Judge Patrick Bromley has a plan to stick it to The Man.
"He likes his work more than he likes himself. And if he has to destroy himself in order to refill the tank, so be it."—Sam Manning, a.k.a. Sam The Man
There's an interesting idea for a movie contained in the final scenes of Sam The Man, about a writer who deliberately sabotages his personal relationships so that he'll have something to write about. By the time we've gotten there, though, it's too little too late—we've already been forced to sit through the self-involved, depressing little tale of a self-involved, depressing little man.
Of course, it is possible to take such a character and give him a film that's less off-putting, distant, and mopey—Woody Allen has been doing it for years. Allen's films—especially his more scathingly personal works like Stardust Memories and Deconstructing Harry—have provided the primary inspiration for Sam The Man (there's a reason he's mentioned multiple times during the course of the DVD commentary track), but director Gary Winick and writer-star Fisher Stevens (Nina Takes a Lover) only know the words, not the music. There's a necessary tone, a way of handling this material that Allen understands makes it not only more palatable, but resonant—one gets the sense that Woody is laying his demons bare for the viewer's scrutiny, but in doing so is also seeking some kind of redemptive self-awareness. On the other hand, Sam Manning, the hero (if such a word can possibly be used here) of Sam The Man, is an unlikable bastard, through and through.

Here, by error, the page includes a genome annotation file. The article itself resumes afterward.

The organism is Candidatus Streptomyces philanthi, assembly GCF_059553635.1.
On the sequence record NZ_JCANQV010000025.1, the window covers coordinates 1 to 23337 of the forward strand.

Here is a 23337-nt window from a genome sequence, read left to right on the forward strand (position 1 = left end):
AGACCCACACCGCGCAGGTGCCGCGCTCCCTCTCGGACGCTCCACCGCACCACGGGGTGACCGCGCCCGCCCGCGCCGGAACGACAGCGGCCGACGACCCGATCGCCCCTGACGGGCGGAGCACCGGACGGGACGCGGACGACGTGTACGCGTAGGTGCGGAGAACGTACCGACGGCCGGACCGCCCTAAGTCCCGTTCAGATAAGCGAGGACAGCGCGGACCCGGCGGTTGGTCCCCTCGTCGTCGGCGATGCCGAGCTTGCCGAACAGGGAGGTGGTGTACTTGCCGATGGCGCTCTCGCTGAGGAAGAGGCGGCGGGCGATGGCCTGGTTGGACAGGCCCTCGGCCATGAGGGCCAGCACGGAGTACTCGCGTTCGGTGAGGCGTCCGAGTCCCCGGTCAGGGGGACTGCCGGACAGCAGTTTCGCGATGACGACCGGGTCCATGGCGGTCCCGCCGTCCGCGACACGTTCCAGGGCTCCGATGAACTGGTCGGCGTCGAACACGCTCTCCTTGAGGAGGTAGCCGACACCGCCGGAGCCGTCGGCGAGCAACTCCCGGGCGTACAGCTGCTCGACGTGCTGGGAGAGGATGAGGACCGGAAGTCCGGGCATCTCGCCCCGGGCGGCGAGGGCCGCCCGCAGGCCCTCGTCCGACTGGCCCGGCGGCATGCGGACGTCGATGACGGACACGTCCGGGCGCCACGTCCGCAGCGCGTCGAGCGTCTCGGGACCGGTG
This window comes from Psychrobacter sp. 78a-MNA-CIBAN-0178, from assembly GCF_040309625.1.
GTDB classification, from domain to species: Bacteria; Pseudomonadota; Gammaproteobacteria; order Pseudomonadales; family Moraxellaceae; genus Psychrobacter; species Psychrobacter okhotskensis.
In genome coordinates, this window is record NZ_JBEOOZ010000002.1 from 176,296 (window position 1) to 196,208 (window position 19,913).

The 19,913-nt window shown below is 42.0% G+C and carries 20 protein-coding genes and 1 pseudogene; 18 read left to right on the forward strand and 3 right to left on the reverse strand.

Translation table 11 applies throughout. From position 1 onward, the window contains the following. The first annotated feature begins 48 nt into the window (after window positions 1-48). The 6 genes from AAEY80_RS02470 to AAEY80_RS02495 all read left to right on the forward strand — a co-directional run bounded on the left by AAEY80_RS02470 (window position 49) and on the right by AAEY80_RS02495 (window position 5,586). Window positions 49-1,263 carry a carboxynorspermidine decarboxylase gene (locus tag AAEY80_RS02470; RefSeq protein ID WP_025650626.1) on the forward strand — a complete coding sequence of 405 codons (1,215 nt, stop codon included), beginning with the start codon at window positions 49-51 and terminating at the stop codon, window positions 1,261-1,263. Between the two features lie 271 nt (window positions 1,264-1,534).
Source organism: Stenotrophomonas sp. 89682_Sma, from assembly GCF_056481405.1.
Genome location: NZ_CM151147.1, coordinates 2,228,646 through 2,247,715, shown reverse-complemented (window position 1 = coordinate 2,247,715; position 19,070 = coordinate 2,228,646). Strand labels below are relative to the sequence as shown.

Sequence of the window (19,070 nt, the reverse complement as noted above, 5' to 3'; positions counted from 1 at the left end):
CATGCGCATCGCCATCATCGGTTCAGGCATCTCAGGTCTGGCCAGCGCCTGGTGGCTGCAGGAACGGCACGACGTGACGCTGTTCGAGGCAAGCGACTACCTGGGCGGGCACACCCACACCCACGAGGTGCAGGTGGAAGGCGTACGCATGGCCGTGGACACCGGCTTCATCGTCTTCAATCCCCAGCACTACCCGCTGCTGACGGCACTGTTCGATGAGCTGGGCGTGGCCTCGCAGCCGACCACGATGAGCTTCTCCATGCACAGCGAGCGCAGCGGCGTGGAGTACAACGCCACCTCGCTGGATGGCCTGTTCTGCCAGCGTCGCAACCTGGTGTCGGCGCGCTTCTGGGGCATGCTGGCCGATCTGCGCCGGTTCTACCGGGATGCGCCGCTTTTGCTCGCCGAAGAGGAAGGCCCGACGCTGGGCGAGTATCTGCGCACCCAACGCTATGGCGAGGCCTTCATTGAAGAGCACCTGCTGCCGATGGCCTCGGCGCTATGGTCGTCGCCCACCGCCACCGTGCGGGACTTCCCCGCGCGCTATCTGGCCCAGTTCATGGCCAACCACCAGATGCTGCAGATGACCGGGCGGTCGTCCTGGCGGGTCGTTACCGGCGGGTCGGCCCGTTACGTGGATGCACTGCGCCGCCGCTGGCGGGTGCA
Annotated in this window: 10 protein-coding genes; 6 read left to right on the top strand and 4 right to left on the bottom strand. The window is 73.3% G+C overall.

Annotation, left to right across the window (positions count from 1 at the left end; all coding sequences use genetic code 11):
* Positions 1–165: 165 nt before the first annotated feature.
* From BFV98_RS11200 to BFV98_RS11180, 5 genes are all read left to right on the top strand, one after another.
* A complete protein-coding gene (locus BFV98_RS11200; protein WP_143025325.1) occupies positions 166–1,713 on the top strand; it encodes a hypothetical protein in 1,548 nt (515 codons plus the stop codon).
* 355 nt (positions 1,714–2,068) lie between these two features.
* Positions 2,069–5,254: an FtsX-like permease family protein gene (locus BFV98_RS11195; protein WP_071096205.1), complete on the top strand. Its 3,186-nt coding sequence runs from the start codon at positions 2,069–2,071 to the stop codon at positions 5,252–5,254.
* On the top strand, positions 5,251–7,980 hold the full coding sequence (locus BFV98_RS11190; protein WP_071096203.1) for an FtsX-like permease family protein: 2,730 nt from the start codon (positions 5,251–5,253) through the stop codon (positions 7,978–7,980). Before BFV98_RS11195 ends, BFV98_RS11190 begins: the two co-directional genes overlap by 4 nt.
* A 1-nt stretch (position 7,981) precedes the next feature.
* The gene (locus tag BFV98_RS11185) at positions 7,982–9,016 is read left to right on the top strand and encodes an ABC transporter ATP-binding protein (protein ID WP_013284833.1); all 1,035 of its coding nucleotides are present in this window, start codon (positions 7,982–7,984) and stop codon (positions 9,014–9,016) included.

When we first meet Sam, he's struggling to write a follow-up novel to his first book, Tall Glass of Water. Though we never hear whether or not that book was a success, Sam is recognized everywhere he goes by everyone he encounters (yeah, right). He's engaged to Cass (Annabella Sciorra, Chasing Liberty), a photographer (I think) who's sweet and genuine and trusting—everything Sam is not, raising questions as to what she could possibly see in him. Despite his best efforts to remain faithful to Cass, Sam is unable to resist his inner bastard and ultimately succumbs to an affair with a realtor (Maria Bello, The Cooler) he meets in a restaurant. From there, the floodgates are open—Sam becomes his usual self-absorbed, selfish self (say that ten times fast), attempting to screw anyone who will let him—both literally and figuratively.